event.preventDefault() vs. return false

When I want to prevent other event handlers from executing after a certain event is fired, I can use one of two techniques. I’ll use jQuery in the examples, but this applies to plain-JS as well:

1. event.preventDefault()

2. return false

Is there any significant difference between those two methods of stopping event propagation?

For me, return false; is simpler, shorter and probably less error prone than executing a method. With the method, you have to remember about correct casing, parenthesis, etc.

Also, I have to define the first parameter in callback to be able to call the method. Perhaps, there are some reasons why I should avoid doing it like this and use preventDefault instead? What’s the better way?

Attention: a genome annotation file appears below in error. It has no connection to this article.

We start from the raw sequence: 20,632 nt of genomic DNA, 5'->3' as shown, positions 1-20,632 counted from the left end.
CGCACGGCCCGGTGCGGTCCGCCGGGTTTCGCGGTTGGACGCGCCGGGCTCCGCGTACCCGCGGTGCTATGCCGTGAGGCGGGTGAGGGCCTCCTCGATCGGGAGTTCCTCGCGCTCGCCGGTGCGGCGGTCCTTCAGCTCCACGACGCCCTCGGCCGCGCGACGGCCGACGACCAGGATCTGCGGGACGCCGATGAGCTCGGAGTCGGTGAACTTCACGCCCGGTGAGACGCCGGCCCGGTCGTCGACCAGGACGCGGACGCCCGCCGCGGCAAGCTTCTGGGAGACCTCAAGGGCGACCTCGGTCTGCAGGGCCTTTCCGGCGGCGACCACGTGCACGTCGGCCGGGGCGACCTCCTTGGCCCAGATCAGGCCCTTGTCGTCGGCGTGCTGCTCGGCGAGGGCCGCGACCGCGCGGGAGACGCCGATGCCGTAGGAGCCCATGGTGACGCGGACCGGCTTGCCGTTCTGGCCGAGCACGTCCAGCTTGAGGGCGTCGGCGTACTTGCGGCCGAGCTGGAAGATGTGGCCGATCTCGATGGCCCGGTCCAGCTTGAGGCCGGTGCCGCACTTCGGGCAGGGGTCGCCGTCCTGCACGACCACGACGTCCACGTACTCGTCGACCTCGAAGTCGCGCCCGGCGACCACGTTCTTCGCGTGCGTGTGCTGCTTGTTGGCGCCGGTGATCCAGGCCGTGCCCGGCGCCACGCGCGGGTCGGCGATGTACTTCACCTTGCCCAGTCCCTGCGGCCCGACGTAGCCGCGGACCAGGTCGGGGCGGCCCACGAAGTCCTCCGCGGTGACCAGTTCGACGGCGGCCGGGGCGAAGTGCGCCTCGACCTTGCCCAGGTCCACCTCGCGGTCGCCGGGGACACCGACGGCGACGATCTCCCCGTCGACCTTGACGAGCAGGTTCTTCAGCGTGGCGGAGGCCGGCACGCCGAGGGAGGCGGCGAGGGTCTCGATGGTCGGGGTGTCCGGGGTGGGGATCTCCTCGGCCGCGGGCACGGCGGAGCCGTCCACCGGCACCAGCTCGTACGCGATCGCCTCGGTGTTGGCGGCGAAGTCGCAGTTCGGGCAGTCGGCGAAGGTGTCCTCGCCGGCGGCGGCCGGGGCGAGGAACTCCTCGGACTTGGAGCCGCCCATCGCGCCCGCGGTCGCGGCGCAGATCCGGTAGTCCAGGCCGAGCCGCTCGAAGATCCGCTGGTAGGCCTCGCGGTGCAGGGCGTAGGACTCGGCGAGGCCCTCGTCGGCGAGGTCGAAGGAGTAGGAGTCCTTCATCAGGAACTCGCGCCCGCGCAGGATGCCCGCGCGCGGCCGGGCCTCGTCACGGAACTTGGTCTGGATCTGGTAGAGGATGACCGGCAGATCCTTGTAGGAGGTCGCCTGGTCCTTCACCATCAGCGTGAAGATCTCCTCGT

return false from within a jQuery event handler is effectively the same as calling both e.preventDefault and e.stopPropagation on the passed jQuery.Event object.

e.preventDefault() will prevent the default event from occuring, e.stopPropagation() will prevent the event from bubbling up and return false will do both. Note that this behaviour differs from normal (non-jQuery) event handlers, in which, notably, return false does not stop the event from bubbling up.

Source: John Resig

Any benefit to using event.preventDefault() over “return false” to cancel out an href click?